Our client had a criminal history that is, unfortunately, rather commonplace. He picked up a methamphetamine habit out of high school and it changed his life in the worst ways. He picked up not only a record for possession of a controlled substance, but other charges as well, as discussed later in this summary.
When he first came to us, he was charged with violating probation for testing “dirty” on a random drug test given to him by his probation officer. This was not his first dirty test.
Gist: Client facing six years in state prison on Prop 36 for a second time. He fails a random drug test and judge in Pomona assigned to the case orders the client to do 20 Narcotics Anonymous (NA) meetings. The client fails to do all 20 and judge sentenced to three years in state prison, not six.
The client, age 25, was on formal probation for a conviction for possession of a controlled substance (Health & Safety Code § 11377(a)), his second such charge. In his first case two years earlier, he had opted for Prop 36 and finished the program (this conviction took place before Proposition 47 came into effect on November 1, 2014, after which date a violation of Health & Safety Code was a misdemeanor, not a felony).
Since that time, he had relapsed and been convicted of the same charge again. This time, he was given Prop 36 again, but as his final time. He then again completed the Prop 36 classes, but had tested “dirty” in a random test again.
Pomona Superior Courthouse
When this happened, our office was contacted. Greg appeared in the Pomona Superior Court on the probation violation hearing. The judge was naturally not pleased, but kindly ordered him to attend twenty Narcotics Anonymous (NA) meetings, which he did not complete. When the deadline came and went for him to file his proof of completion of the twenty NA classes – and he did not do so – a bench warrant was issued.
Two months later, police stopped our client for driving a car with allegedly illegal tinted windows (Vehicle Code § 26708)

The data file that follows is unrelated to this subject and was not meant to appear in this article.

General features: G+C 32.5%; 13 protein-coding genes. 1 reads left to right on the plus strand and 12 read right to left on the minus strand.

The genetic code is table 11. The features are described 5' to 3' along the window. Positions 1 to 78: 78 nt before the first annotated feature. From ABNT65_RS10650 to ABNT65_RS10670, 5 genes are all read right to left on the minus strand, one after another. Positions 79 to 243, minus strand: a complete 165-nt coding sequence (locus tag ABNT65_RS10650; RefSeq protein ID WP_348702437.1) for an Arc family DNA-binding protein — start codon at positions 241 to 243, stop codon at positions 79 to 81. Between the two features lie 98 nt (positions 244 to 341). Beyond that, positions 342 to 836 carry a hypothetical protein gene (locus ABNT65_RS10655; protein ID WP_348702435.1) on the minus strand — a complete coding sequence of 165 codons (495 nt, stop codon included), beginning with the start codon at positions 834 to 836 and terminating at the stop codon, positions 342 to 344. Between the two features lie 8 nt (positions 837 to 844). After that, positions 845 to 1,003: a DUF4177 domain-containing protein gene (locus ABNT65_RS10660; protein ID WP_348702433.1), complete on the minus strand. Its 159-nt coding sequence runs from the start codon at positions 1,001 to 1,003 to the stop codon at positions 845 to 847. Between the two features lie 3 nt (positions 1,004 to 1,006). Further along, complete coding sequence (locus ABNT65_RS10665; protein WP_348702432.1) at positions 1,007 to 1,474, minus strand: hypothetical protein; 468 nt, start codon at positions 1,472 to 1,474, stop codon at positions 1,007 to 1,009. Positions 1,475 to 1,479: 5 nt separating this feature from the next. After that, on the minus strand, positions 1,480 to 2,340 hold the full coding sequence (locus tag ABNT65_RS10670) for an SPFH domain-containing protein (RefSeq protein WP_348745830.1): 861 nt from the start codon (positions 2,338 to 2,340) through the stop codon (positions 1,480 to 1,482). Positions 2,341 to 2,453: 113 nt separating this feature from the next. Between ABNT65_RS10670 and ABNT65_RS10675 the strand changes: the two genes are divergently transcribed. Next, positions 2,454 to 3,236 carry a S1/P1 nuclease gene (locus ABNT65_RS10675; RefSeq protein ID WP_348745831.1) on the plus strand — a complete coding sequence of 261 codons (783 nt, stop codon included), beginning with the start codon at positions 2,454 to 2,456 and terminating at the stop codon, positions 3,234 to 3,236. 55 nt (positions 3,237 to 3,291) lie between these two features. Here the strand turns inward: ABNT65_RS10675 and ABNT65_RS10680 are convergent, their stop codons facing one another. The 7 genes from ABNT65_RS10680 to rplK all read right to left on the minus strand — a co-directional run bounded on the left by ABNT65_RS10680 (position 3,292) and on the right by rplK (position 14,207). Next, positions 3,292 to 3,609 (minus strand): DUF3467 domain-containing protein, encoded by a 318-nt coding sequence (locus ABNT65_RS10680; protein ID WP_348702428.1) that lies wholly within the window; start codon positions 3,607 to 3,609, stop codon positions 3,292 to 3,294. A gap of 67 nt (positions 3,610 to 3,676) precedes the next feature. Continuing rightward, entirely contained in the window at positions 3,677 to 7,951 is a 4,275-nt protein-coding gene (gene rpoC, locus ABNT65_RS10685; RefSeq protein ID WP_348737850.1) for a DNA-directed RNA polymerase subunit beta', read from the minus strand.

. When the police officer ran our client’s name in their computer, the officers discovered there was a bench warrant for our client’s arrest. On went the cuffs.
This was tremendously sad, as our client was working at the time. He was working as a handyman, so being arrested meant he would miss work.
Our office was then contacted again by his family, frantic that he was again in jail Due to his two priors, he faced a total of six years in state prison if convicted of violating probation. Bail was initially denied, as the client had a lengthy record with charges ranging from grand theft to armed robbery to counterfeiting to battery to various drug offenses.
Greg Hill of Greg Hill & Associates again appeared in court and was able to have bail set, but the amount set exceeded the client’s ability to post a bond for bail. It seemed that the judge did this with knowledge that the practical effect was to still deny bail.
Our office then prepared a motion to reduce bail, which included multiple letters from loved ones attesting to our client’s changed attitude toward life and new found sense of responsibility.
The judge hearing the motion suggested a plea bargain after reading the motion, suggesting a three year sentence. He stated that he was unwilling to punish the client with a six year term in light of our client’s apparent new maturity and support system. However, almost apologetically, the court stated that punishment must be given.
With nearly 150 days of credit, and anticipated good time credit, it seems likely that our client will return to his family and leave prison in a little over one year. The client’s family was very happy, as they were prepared for a six year term.
For more information about the issues in this case summary, click on the following articles:
- What Happens at a Probation Violation Hearing?
- What Punishment Do I Face for a Probation Violation?